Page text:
To my amazement, the server agreed. He had seemed just the type of young waiter to snap, "No substitutions" (and later did, but that's another story). The resulting concoction was pretty wonderful, I have to say, although I told Bob I doubted any other customer would ever request the same innovation. That was the night I ordered a slab of medium prime rib, which arrived pink and warm and surprisingly bland. Maybe I should have ordered it as the menu dared: "If you're bold enough, ask for it with Cajun spices." But by that point I was already so full of prairie dust that I could have flown to the Flint Hills.

My friend Dennis ordered the Texas Tequila Chicken, a basic grilled breast splashed with a tart lime sauce, vaguely flavored with tequila, and topped with a blanket of chopped peppers, onions, mushrooms, tomatoes, and melted cheese. This dinner came with "garden-patch" vegetables, a perfectly ordinary medley of carrots, zucchini, and broccoli in a buttery sauce. "I knew I should have ordered ribs," Dennis muttered, sawing through the chicken breast with no enthusiasm. And he should have: On a later visit I enjoyed the restaurant's fork-tender baby back ribs, meaty and drenched in a slightly sweet, tangy sauce. And the Canadian King Salmon fillet, marinated in soy, garlic, and a splash of bourbon, was a bit crusty and dry on one visit and perfectly grilled and luscious on another.

On each of my visits, I noticed that the LongHorn's dining room had attracted a predominantly middle-age clientele who quietly pored over the menu in bifocals. The serving staff, on the other hand, was as fresh-faced as the cast of TV's Malcolm in the Middle, with only a few exceptions (I recognized one veteran waitress who had come from slinging hash in a downtown diner). Dressed in T-shirts, jeans, and the occasional cowboy hat and bandanna, these kids had been lured to the new restaurant, Lang said, with signing bonuses.

That's how competitive today's market for servers is. But all the signing bonuses in the west can't turn an inexperienced high school graduate into a good server, and LongHorn has more than its share of greenhorns on the floor. That includes one startlingly dense young man who turned a mediocre dinner into a hilarious comedy of errors. He brought our bread somewhere between the main entree and dessert, and when I asked him if the desserts were prepared in the restaurant's kitchen (they aren't, by the way), he announced, rather haughtily: "Yes, but they're already made. There are no substitutions."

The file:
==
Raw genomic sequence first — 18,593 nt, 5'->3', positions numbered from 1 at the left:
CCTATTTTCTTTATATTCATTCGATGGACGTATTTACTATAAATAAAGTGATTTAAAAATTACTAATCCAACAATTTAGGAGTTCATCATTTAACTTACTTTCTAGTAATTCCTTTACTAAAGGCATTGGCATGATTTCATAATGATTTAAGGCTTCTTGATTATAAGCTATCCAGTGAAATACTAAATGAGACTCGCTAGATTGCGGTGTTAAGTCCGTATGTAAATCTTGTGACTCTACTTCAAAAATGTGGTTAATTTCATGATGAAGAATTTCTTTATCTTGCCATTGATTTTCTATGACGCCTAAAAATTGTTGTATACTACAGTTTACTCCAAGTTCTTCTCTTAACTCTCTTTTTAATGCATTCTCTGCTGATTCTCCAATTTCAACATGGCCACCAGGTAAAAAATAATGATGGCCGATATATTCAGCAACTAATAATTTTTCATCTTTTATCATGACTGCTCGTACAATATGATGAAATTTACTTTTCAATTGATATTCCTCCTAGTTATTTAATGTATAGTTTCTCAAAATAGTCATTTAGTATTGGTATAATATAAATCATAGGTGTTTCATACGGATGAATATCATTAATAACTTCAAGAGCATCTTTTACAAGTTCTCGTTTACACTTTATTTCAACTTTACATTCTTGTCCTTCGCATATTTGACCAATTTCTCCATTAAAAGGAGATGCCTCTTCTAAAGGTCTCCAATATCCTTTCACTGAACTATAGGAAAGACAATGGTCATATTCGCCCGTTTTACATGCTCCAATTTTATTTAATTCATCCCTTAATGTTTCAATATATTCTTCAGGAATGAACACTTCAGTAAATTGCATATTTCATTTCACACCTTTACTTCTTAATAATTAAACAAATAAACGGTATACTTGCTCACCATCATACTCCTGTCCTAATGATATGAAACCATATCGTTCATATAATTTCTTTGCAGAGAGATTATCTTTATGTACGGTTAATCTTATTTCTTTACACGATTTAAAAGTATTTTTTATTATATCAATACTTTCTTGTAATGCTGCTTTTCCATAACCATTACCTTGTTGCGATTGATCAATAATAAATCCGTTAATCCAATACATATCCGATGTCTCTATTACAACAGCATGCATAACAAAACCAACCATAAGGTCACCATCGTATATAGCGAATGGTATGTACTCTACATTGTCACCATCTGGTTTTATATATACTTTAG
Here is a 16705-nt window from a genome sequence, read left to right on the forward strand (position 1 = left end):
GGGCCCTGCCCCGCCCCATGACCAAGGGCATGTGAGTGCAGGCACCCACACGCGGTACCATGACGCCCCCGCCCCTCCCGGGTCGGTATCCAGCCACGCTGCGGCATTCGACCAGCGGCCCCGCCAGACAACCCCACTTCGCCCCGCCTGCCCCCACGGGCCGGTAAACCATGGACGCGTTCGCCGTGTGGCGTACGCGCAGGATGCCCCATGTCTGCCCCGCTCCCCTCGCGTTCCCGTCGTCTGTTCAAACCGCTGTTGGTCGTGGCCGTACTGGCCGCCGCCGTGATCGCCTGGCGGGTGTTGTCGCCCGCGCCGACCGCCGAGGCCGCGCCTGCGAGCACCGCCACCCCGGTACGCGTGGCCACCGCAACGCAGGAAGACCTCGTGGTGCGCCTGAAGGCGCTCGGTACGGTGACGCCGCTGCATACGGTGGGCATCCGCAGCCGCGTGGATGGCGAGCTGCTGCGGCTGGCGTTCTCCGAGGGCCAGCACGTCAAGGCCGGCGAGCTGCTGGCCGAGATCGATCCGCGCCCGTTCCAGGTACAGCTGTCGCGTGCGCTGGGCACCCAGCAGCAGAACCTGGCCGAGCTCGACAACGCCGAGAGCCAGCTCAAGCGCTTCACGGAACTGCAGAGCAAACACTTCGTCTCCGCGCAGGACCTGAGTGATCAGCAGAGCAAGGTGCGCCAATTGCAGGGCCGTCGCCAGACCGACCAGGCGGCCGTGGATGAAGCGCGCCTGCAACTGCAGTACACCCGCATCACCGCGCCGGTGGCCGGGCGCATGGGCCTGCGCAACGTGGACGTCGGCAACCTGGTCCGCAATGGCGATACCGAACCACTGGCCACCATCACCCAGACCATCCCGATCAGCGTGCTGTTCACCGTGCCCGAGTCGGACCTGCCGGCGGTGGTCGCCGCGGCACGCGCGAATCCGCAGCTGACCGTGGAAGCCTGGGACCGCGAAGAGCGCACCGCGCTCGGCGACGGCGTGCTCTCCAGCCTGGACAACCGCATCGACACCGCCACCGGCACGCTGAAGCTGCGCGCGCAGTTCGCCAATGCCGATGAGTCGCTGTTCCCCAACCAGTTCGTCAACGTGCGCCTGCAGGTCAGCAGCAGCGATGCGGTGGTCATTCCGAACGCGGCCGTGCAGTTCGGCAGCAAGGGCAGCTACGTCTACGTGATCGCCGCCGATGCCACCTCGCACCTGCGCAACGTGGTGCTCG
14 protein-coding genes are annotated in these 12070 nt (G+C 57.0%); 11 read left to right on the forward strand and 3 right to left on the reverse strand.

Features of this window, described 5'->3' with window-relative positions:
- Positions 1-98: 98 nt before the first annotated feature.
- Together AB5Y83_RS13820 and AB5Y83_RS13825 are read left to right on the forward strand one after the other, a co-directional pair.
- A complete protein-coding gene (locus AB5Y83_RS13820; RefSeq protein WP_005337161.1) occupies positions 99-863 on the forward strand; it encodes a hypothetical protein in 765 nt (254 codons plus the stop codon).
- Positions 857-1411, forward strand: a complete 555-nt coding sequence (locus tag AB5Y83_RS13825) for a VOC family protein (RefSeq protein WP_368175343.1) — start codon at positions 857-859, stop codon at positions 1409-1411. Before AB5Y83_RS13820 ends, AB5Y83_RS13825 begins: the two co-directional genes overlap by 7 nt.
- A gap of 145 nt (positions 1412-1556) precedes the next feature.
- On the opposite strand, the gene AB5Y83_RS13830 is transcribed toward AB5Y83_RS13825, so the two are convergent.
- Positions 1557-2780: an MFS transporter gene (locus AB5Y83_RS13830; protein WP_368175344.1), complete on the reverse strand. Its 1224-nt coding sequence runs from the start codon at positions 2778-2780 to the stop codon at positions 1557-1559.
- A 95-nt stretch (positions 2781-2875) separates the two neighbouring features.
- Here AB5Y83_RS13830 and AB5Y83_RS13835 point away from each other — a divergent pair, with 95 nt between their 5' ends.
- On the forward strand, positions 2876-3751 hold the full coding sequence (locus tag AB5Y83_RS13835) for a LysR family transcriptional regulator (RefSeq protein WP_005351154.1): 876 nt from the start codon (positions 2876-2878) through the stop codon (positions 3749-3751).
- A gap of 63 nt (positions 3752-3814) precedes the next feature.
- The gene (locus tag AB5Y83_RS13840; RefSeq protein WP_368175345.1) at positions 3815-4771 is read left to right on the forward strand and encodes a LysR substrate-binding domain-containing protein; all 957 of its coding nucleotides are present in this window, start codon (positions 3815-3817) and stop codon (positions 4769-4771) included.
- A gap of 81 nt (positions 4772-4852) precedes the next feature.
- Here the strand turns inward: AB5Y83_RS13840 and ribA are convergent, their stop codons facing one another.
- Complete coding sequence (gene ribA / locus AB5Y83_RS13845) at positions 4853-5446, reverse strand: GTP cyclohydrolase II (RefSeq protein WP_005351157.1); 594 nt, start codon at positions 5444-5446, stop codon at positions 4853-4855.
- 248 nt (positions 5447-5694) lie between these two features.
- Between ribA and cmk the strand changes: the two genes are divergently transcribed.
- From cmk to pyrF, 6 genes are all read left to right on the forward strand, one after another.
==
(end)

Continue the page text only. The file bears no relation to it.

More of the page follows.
Substitutions? What did he think I was going to do, ask for the Key lime pie's raspberry sauce to be poured on the Hot Fudge Brownie Deluxe? That might have improved the latter, by the way. After extolling the virtues of the hot brownie topped with vanilla bean ice cream and "smothered in hot fudge," the waiter seemed thrilled that we ordered it -- only to return a few minutes later to inform us that the restaurant was "out of ice cream."

"There's a grocery store just across the parking lot," said Bob. "Send a manager to go get some."

The waiter looked horrified. He dashed off and returned with a naked brownie and a slab of a defrosted but still relatively tasty Key lime pie. On another visit, I sampled a crusty, hot, and divine cobbler made with tart apples and raspberries. It even came with ice cream.

Despite the wine list on the menu, with that ever-popular White Zinfandel leading the 15 selections of inexpensive vintages, most of the patrons were drinking ice-cold domestic longnecks with their beef. Which is just what you're supposed to do in a cookie-cutter steakhouse where the cowboy-hat-wearing waiters have never ridden a horse and, on the way to the rest rooms, there's a framed photo of Bing Crosby wearing cowboy duds.